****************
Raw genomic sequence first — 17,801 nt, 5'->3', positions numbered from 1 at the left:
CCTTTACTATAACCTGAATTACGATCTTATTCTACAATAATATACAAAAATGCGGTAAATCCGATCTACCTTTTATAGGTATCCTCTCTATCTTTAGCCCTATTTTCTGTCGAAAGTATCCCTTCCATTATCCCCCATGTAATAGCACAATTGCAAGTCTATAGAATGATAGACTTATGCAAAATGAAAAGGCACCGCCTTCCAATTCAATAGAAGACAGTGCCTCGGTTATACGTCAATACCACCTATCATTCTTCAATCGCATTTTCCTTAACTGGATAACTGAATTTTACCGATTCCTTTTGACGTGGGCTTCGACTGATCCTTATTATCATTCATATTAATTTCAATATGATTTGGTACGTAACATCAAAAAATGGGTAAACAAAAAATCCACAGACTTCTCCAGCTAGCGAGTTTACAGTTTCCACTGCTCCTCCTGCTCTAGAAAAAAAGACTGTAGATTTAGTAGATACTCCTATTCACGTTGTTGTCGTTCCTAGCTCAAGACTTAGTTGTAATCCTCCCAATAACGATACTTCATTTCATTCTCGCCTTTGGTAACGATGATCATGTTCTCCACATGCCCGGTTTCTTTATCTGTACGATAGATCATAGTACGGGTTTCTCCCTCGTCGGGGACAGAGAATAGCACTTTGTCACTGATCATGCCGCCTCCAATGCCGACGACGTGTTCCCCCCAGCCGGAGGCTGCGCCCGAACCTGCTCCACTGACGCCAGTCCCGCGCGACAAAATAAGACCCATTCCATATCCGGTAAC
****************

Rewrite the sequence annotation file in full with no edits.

Raw genomic sequence first — 17,801 nt, 5'->3', positions numbered from 1 at the left:
CCTTTACTATAACCTGAATTACGATCTTATTCTACAATAATATACAAAAATGCGGTAAATCCGATCTACCTTTTATAGGTATCCTCTCTATCTTTAGCCCTATTTTCTGTCGAAAGTATCCCTTCCATTATCCCCCATGTAATAGCACAATTGCAAGTCTATAGAATGATAGACTTATGCAAAATGAAAAGGCACCGCCTTCCAATTCAATAGAAGACAGTGCCTCGGTTATACGTCAATACCACCTATCATTCTTCAATCGCATTTTCCTTAACTGGATAACTGAATTTTACCGATTCCTTTTGACGTGGGCTTCGACTGATCCTTATTATCATTCATATTAATTTCAATATGATTTGGTACGTAACATCAAAAAATGGGTAAACAAAAAATCCACAGACTTCTCCAGCTAGCGAGTTTACAGTTTCCACTGCTCCTCCTGCTCTAGAAAAAAAGACTGTAGATTTAGTAGATACTCCTATTCACGTTGTTGTCGTTCCTAGCTCAAGACTTAGTTGTAATCCTCCCAATAACGATACTTCATTTCATTCTCGCCTTTGGTAACGATGATCATGTTCTCCACATGCCCGGTTTCTTTATCTGTACGATAGATCATAGTACGGGTTTCTCCCTCGTCGGGGACAGAGAATAGCACTTTGTCACTGATCATGCCGCCTCCAATGCCGACGACGTGTTCCCCCCAGCCGGAGGCTGCGCCCGAACCTGCTCCACTGACGCCAGTCCCGCGCGACAAAATAAGACCCATTCCATATCCGGTAAC